Last Sunday, February 5, the people of the United States over-indulged in their annual ritual of rough spectacle, the Super Bowl. American football, which somehow split from its English parent, Rugby Football, in the 19th century, has become the American institution nonpareil, as much a religion as a sport. As a game, it combines brute force, military-style battlefield strategy and, occasionally, physical poetry.
But the Super Bowl is more than the ultimate season-ending championship game. It’s America’s “barbaric yawp,” an over-the-top, overtly commercial, Roman-style imperial pageant (as Madonna’s show at half-time more than casually suggested).
Even those Americans who don’t like football watch the Super Bowl. Why? The commercials. Since Apple’s famed “1984” spot first burst onto the scene during Super Bowl XVII, the game has been used as a canvas one which the world’s top advertising agencies and brands show off their finest “art.”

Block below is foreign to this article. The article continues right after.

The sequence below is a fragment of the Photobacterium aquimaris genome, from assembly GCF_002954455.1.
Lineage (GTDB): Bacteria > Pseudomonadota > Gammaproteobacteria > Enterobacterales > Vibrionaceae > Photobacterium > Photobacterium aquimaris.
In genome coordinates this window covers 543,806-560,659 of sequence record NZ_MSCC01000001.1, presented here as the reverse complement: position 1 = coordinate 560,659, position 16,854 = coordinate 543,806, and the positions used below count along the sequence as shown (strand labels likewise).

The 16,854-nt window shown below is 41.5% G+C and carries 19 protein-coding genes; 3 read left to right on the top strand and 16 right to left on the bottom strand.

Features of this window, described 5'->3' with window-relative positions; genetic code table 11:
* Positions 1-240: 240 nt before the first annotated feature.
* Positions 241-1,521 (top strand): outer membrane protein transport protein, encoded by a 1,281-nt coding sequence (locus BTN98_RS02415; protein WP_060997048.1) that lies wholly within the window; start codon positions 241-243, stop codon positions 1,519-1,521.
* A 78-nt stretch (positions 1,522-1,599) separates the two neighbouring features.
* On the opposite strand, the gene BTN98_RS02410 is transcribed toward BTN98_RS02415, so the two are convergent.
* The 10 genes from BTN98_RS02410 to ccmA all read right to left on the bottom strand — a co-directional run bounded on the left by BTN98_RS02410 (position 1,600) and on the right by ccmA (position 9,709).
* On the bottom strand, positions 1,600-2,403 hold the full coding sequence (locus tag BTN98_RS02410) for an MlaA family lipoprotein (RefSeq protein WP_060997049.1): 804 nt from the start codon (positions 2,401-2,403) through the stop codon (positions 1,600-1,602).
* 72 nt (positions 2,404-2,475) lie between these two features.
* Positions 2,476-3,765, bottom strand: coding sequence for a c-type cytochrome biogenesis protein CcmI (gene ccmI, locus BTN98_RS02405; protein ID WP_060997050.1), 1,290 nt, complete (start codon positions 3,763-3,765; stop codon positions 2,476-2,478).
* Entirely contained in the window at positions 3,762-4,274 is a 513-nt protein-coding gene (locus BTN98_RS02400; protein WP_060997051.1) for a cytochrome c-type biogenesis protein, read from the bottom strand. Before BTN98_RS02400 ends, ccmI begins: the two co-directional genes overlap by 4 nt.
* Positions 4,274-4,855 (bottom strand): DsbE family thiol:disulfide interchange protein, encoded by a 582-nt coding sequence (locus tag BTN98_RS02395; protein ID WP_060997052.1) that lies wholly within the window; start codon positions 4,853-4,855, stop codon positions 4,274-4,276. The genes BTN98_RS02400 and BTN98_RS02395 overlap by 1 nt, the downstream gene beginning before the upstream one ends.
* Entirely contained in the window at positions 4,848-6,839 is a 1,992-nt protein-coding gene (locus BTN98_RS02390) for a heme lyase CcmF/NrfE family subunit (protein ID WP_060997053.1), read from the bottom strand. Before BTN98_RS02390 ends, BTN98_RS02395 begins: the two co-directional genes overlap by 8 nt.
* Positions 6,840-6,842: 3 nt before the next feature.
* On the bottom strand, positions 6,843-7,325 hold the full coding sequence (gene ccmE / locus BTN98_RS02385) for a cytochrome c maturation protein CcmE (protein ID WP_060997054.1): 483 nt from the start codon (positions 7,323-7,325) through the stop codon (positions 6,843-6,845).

Among this year’s Super Bowl ads was this one from Gillette, maker of shaving apparatus.
The ad, called “Masters of Style” features:
Adrien Brody, the Hollywood man about town and star of the triple Oscar award-winning film, “The Pianist.”
Gael García Bernal, steamy Latin lover and lead in such romantic comedies as “A Little Bit of Heaven.”
André 3000, singer-songwriter, member of the hip-hop duo “OutKast,” and creator of the “Benjamin Bixby” line of 1930s, college-inspired clothing. (You’ve seen him here before.)
Well, what about it? Who’s the Super Bowl dandy? One? None? All? Or should there be a flag on this play? Let us know in the comments.